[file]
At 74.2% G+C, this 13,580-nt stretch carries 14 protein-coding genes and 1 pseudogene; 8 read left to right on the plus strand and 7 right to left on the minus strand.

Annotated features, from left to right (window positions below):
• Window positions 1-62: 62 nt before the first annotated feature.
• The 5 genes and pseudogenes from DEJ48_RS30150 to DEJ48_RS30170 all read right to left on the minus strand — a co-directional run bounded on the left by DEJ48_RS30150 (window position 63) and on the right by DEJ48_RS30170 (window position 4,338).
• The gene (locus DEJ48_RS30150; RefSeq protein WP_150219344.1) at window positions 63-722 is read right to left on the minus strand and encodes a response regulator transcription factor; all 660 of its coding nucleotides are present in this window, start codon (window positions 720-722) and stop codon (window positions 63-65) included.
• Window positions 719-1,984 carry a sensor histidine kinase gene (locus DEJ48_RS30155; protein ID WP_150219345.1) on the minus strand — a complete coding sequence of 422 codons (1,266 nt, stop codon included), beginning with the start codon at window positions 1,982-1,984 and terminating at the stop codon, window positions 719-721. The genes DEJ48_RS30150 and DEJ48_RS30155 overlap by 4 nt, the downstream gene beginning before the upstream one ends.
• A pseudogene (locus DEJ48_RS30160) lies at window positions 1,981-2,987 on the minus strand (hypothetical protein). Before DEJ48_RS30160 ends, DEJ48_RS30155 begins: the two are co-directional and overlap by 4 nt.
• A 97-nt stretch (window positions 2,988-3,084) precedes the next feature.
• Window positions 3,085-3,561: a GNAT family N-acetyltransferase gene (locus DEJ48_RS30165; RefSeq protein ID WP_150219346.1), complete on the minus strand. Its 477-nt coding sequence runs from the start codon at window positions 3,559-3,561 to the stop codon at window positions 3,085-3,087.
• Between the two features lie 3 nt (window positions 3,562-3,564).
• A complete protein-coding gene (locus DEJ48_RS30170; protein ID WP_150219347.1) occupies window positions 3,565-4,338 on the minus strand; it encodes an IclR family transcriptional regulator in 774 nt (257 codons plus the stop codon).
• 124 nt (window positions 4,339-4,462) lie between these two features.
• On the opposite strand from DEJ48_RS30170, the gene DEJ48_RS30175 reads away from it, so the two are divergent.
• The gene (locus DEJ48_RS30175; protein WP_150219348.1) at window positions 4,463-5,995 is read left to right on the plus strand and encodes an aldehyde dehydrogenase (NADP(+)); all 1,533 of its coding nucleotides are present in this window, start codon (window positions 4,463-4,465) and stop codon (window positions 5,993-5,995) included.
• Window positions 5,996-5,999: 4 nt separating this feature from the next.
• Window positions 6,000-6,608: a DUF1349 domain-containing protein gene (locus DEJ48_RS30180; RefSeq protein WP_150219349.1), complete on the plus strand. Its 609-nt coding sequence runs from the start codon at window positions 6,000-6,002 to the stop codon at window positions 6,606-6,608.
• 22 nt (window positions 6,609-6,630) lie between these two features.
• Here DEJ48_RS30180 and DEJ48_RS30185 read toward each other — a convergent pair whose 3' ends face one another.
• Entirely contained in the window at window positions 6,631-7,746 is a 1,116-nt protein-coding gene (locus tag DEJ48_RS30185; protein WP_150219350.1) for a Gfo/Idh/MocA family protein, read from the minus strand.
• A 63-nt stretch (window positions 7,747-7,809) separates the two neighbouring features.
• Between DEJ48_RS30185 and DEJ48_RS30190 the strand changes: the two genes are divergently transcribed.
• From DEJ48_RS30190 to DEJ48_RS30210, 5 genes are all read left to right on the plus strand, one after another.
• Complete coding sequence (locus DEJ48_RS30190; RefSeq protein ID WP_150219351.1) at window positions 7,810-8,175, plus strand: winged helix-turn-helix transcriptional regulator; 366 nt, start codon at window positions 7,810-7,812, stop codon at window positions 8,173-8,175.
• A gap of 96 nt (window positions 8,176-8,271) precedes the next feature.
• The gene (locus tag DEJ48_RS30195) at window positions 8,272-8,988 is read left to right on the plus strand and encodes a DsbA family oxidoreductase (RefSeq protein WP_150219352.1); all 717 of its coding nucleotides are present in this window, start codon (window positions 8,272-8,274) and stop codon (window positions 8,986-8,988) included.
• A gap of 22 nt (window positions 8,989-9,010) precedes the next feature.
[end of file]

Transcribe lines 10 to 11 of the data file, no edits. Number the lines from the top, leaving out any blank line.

• Between the two features lie 3 nt (window positions 3,562-3,564).
• A complete protein-coding gene (locus DEJ48_RS30170; protein ID WP_150219347.1) occupies window positions 3,565-4,338 on the minus strand; it encodes an IclR family transcriptional regulator in 774 nt (257 codons plus the stop codon).